At the bottom of this blog is a link to your new golf warm up. You can now prep like the men and women on tour. Before you click that link, lets learn the value behind proper prep and why it’s so important for golfers.

An effective warm up can improve our golf performance and reduce the risk of injury.  It provides us the opportunity to become mentally and physically on point before our round of 18 holes.  A warm up prepares our muscles, joints, and tissue for movement.  Unfortunately, most golfers skip a warm up or perform one that inhibits their performance.  It is unrealistic to expect our body to perform at its peak ability without properly prepping it, especially for those of us whose bodies are molded to a desk all week. Our bodies need the proper flexibility and mobility for the task at hand.

Just like a rubber band (the further we pull it back, the further it goes), the more we can “load” our muscles properly in our backswing, the more they can “explode” properly through our downswing and follow through.  However, if we are tight, or lack flexibility, this inhibits our load phase.  If our hips are tight for example, the load phase of our golf swing will lack range, therefore our swing will lack power in the explode phase.  In golf, power equals distance. To put it simply: if we lack flexibility, we lack power, and because we lack power, we will lack distance. This can result in extra shots on each hole and overall a higher score.

More importantly, if we use the same example of tight hips, this can equal a hurt back. The golf swing is an integrated, total body movement. To have an effective and efficient swing, a chain reaction of joint motions must occur from our feet to our head. If one joint like our hip is not doing its job in the chain, it can negatively effect what’s above and below it, like our back. Simply put, if our hip isn’t flexible enough for the demands of the load phase of golf swing, our back can take on more than what it should. Eventually our back will have had enough and begin to cause us discomfort.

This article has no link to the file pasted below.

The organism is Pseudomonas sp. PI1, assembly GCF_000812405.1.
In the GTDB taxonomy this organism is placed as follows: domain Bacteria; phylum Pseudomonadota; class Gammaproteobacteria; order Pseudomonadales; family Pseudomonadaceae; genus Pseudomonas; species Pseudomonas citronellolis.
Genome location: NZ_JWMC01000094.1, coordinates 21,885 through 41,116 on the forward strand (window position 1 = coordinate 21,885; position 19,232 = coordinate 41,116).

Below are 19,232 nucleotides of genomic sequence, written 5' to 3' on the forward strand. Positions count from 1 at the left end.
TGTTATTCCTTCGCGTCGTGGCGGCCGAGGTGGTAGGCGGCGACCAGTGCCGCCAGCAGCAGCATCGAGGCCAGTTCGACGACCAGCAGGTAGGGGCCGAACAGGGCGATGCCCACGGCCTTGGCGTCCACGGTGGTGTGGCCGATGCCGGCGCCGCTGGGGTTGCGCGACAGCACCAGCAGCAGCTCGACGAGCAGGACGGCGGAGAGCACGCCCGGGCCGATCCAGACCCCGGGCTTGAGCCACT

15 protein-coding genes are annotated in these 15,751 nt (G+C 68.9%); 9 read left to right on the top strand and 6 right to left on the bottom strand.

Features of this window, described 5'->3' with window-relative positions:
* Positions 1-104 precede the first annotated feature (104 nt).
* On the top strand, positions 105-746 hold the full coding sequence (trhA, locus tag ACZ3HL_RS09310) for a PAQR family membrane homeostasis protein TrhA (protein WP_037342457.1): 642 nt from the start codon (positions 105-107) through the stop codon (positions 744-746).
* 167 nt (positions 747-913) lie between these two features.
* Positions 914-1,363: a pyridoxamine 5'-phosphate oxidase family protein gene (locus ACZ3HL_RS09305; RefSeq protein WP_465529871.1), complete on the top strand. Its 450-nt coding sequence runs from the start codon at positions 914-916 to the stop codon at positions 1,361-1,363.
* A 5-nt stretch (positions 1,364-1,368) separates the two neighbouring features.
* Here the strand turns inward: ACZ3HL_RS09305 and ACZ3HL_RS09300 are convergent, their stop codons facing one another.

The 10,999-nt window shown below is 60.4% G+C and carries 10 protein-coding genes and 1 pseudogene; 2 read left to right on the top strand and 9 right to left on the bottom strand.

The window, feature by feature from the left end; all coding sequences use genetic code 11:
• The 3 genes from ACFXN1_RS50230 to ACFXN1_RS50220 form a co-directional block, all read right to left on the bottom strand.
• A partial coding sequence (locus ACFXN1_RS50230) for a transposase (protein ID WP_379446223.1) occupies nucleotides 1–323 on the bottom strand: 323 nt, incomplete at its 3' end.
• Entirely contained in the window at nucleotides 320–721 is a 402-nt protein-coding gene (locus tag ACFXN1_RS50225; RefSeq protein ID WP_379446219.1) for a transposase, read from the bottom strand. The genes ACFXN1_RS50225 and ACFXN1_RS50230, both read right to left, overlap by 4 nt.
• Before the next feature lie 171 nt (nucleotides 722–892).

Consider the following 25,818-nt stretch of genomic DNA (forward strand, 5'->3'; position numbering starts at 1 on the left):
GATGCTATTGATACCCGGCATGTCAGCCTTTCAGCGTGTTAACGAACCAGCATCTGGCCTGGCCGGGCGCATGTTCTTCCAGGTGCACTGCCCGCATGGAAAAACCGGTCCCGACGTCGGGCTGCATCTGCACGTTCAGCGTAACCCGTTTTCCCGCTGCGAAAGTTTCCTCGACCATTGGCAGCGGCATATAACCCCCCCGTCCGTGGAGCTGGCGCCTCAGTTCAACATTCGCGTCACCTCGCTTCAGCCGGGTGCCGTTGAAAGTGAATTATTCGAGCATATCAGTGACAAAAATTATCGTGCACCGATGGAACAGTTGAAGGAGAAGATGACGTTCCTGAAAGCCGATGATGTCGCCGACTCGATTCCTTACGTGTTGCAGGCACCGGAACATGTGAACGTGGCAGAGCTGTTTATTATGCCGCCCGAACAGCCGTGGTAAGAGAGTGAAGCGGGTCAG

As golfers, we want to get as much hip internal rotation as possible (along with the right amount of hip adduction and hip flexion) to load the swing.  If our bodies lack this (which most of us do) we will never reach our true driving distance and this is something a new club wont fix.

Now that we know that a proper warm up can improve our performance and reduce the risk of injury the question becomes what should our warm up look like? Just like the golf clubs and balls have improved over the years, movement science has come a long way. Has your warm up changed over the many years that you have played? You are not using a club from the ‘80’s so why are you warming up like an ‘80’s golfer? Here are a few principals of a proper warm up.

Your warm up should be:

  • Dynamic 
    This means move!  Save static stretching (holding a stretch) for after activity.  It has log been known that static stretching can inhibit power before activity. The golf swing is a powerful, total body move. Holding our muscles in place for an extended period of time is the opposite of being explosive. Prepare for the game of golf with stretches and exercises that actively and dynamically move your body.
  • Three-Dimensional
    Although a golf swing looks like one big twist, during your golf swing your body (joints, muscles and tissue) move forward, backward, sideways and it twists and turns.  You move in all three planes of motion: sagittal, frontal and transverse.  Take your hip for example: in your backswing to successfully load your right glute (if you’re a right handed golfer) your hip must flex forward (flexion), shift sideways slightly to the right (adduction) and rotate to the right (internal rotation). Your warm up must include these movements and cover all three planes of motion. This will properly prepare your body to get maximum power and keep your body safe from injury.
    Your warm up should look and feel like the movements you will be performing in golf.  In other words, your warm up should be functional to the activity you will be performing.  Stretching while lying on the ground may not be the most congruent to golf, as golf is an upright sport. You’re not just warming up your muscles, you’re prepping your nervous system too.

Does your current warm up follow these principals?

Most of us golfers have spent a lot of money on clubs and other items to achieve a better golf game with mixed success.  There is another, potentially better investment we can make.  An investment in our own bodies!  Golf is a sport, and us golfers are athletes.  That means that the more flexibility and the more power we have the better we can play. Start improving your game by improving your warm up by downloading the one below.

Dynamic Health and Fitness have the tools for you to improve your body to improve your golf game. Improve your flexibility and power specific to golf. We have the most up to date, backed by science programs for golfers.  You can train with and utilize our app at home. Learn more about our golf program here and how it has helped others in our community: